Takaaki Ueda

Yamaguchi University, Yamaguti, Yamaguchi, Japan

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Publications (6)2.11 Total impact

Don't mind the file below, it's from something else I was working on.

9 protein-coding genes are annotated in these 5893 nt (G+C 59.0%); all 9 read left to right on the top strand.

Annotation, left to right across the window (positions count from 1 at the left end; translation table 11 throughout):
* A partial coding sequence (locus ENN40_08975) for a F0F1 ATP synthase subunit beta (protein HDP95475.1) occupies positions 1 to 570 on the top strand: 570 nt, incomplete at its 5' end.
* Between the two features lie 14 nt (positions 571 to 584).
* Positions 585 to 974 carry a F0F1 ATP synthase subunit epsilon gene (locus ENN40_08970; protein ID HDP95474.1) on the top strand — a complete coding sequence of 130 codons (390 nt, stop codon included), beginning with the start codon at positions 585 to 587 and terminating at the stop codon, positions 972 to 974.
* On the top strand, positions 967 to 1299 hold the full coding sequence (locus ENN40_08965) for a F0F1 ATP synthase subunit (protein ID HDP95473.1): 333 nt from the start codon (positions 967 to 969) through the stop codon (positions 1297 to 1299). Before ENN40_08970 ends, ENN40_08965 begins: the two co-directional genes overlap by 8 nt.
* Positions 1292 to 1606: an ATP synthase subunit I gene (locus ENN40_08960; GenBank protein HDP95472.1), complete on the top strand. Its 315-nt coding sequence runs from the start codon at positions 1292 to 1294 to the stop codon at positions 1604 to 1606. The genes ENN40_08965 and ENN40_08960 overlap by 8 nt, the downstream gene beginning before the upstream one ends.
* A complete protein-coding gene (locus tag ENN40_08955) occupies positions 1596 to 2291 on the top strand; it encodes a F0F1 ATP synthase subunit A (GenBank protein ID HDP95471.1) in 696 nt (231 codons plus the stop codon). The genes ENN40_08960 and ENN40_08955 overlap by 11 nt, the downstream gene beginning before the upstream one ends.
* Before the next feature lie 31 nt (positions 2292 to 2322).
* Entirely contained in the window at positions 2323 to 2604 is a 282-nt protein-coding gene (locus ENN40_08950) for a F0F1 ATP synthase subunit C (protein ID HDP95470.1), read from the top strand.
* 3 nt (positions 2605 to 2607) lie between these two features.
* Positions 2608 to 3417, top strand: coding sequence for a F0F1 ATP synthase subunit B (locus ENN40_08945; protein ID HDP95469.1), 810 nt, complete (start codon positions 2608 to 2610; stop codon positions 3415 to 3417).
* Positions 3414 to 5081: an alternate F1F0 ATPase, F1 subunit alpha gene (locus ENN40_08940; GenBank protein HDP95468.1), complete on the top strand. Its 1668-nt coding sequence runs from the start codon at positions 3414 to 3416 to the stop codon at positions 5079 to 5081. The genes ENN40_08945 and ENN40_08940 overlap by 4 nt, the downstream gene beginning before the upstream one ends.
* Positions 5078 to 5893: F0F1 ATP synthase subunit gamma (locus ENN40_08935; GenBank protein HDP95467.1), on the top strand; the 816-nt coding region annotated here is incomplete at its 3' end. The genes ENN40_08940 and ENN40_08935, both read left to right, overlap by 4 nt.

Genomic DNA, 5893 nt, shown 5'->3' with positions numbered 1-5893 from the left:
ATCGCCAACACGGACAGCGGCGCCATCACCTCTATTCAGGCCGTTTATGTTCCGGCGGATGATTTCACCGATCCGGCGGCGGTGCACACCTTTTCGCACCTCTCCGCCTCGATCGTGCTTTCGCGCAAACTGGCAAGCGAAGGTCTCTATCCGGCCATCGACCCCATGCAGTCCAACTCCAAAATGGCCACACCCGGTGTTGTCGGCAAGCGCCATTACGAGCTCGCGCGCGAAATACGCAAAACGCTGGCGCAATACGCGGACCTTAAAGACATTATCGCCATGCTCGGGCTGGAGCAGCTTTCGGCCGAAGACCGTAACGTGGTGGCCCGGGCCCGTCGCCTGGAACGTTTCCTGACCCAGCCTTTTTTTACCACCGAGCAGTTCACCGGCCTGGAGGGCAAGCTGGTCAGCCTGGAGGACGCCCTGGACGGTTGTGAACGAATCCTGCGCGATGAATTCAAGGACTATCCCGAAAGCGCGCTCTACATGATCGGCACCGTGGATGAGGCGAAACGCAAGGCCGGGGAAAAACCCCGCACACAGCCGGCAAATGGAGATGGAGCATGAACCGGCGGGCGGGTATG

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    ABSTRACT: PURPOSE To evaluate the safety and clinical effectiveness of covered Niti-S stent placement under multi-detector CT and fluoroscopy guidance for the palliation of dysphagia in patients with malignant esophageal obstruction. METHOD AND MATERIALS Under radiological imaging guidance using axial and sagittal CT scans, and fluoroscopy, covered Niti-S esophageal stents were placed in 31 consecutive patients with complete obstruction caused by malignant esophageal tumors (24 esophageal cancer, 7 lung cancer, 27 men and 4 woman; age range, 49-80 years; mean age, 70.2 years) between February 2010 and February 2012. The procedure time and technical success rate were evaluated. Swallowing improvement after stent placement was assessed by the following items: ability to eat and/or swallow (graded as follows: 3 = ability to eat normal diet, 2=ability to eat semisolids, 1=ability to swallow liquids, 0=complete obstruction). Procedural and post-procedural complications were also evaluated. In addition, survival (mean ± SD) was examined. RESULTS The mean procedure time was 38 ± 15 (SD) min (range, 22 – 65 min). Stent placement was technically successful in all patients; inadequate stent deployment did not occur in any cases. Ability to eat and/or swallow was improved and scored 2.4 (score 3, 15 cases, score 2, 14 cases, score 1, 2 case, score 0, no cases) after stent placement. No major and post-procedural complications were encountered. The mean survival time was 110±72 days (range 28-260 days). CONCLUSION The Niti-S stent appeared to be a safe and effective device for the palliation of dysphagia caused by malignant esophageal obstruction. Multi-detector CT and fluoroscopy image guidance helped the operators accurately place the stents in the esophagus. CLINICAL RELEVANCE/APPLICATION Image guidance using combined CT-and Fluoroscopy is useful for the accurate placement of the stents. The Niti-S Stent provides symptomatic relief of malignant esophageal obstruction.